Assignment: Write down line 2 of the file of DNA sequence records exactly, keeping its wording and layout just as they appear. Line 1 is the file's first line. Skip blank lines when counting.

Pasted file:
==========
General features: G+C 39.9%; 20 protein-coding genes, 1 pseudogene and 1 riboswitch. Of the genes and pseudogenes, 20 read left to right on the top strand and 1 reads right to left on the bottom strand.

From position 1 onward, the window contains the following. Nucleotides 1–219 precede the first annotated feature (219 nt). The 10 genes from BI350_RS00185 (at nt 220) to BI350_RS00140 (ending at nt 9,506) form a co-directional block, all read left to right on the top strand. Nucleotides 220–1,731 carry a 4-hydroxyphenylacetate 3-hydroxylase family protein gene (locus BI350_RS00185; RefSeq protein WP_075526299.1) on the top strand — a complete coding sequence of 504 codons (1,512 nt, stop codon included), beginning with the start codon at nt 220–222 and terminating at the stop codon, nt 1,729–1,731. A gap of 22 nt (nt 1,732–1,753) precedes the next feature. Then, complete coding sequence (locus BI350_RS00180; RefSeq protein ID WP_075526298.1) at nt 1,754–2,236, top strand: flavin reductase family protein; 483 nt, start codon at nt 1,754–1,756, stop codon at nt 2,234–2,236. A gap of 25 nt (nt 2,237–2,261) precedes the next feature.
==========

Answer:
From position 1 onward, the window contains the following. Nucleotides 1–219 precede the first annotated feature (219 nt). The 10 genes from BI350_RS00185 (at nt 220) to BI350_RS00140 (ending at nt 9,506) form a co-directional block, all read left to right on the top strand. Nucleotides 220–1,731 carry a 4-hydroxyphenylacetate 3-hydroxylase family protein gene (locus BI350_RS00185; RefSeq protein WP_075526299.1) on the top strand — a complete coding sequence of 504 codons (1,512 nt, stop codon included), beginning with the start codon at nt 220–222 and terminating at the stop codon, nt 1,729–1,731. A gap of 22 nt (nt 1,732–1,753) precedes the next feature. Then, complete coding sequence (locus BI350_RS00180; RefSeq protein ID WP_075526298.1) at nt 1,754–2,236, top strand: flavin reductase family protein; 483 nt, start codon at nt 1,754–1,756, stop codon at nt 2,234–2,236. A gap of 25 nt (nt 2,237–2,261) precedes the next feature.